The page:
As a young person, I thought getting enlightened would mean the end of my worries and troubles. That I would be in bliss all of the time and nothing would bother, worry, or trouble me. Yet, I met, read about and heard about enlightened beings who still suffered and had imperfections – how could that be?
I sought out religion, thinking that relationship with God through a specific dogma would solve my problems. Over time, I learned that dogma is not a cure, but that a structure can be helpful to growth or stunting, depending on whether we use it to hide from our problems or to uncover and deal with them; that attaching to the outer dogma without working on inner change can be just another way to hide from our own areas in need of healing and growth.
Then, I was introduced to the 12 steps and thought that once I accepted my powerlessness over people, places and things and worked the steps, nirvana would be reached. Indeed, the steps did and do continue to provide the key to overcoming addictions and codependency, but addiction switching can be rampant and so, repeated working of the steps is required to go back again and again to powerlessness in order to emerge more empowered.
Over time, in my 12 step work, I began to understand what it says in the AA text about “Spiritual Awakening” most usually being gradual. I got it that the path is often fraught with continued challenges. It dawned on me that the need to keep practicing spiritual principles of living in order to grow in spiritual awakening means that the journey can at times be more of a “trudge” than a joy. And I continue to ‘get’ the value of treading and retreading this path in order to grow stronger spiritually.
I’d always wanted to find my purpose, and thought that when I did, life would be perfect. And, indeed, finding and living my purpose has brought me a sense of peace in areas of my life that were previously fraught with discontent. Yet, in travelling the purpose path, I’ve found that staying on the path involves looking deeper within to bring all of my ego parts into harmony with my purposeful life if I want to live even most purposefully. Yet another take on what I’d been learning all along.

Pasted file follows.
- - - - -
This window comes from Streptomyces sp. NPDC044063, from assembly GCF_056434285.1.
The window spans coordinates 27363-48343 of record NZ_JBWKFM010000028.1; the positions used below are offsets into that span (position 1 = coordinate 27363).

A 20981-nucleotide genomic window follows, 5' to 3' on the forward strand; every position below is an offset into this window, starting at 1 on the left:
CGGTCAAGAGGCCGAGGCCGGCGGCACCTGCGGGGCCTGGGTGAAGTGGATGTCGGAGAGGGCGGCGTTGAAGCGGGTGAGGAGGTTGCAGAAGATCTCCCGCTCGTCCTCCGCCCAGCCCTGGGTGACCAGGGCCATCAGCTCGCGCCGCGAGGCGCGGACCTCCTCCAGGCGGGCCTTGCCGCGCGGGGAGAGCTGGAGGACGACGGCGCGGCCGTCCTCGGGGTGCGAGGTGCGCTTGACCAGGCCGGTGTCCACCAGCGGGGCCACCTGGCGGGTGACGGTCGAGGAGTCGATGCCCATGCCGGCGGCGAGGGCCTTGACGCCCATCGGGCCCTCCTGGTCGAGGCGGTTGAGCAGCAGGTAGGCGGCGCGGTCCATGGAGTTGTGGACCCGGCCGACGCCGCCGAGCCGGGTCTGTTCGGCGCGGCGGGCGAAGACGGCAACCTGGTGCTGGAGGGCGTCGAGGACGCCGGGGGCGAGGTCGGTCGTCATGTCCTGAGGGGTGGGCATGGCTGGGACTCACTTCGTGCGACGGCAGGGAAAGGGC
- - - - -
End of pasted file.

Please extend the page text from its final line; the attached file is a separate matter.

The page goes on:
So, recently, when I found the book The End of Your World: Uncensored Straight Talk on the Nature of Enlightenment by Adyashanti at my local bookstore, I picked it up to see if I might find some insights on what this journey is about, how it occurs, what to expect and where I am along the path. In this book, I found the opportunity to go deeper in my own understanding of what it means to awaken and to become more motivated to pursue the inner work regardless of what is going on around me. By writing about everything I’ve learned along the paths I’ve travelled and describing experiences I’ve had and hope to have in the future, the author helped me integrate a lifetime of learning and living in just 216 pages.
So many of us on the growth path find that no matter how far we seem to get, there seems just so much further to go. Others ‘bliss out’ and ignore the growth still to be attained, and in doing so may miss the potential for even greater spiritual growth and fulfillment. And here is a book that speaks to the journey in a clear, down to earth way that really pulls together all of the disparate pieces of life in our time for people determined to awaken as well as those who have and might not even know it...
If these ideas touch you, or if the concept intrigues you, I recommend the book. And if you do read it, I’d love to hear your thoughts, your journey, your insights.
All the best,
Beverly A. Buncher, MA, CEC, LTPC
Family Recovery Coach
786 859 4050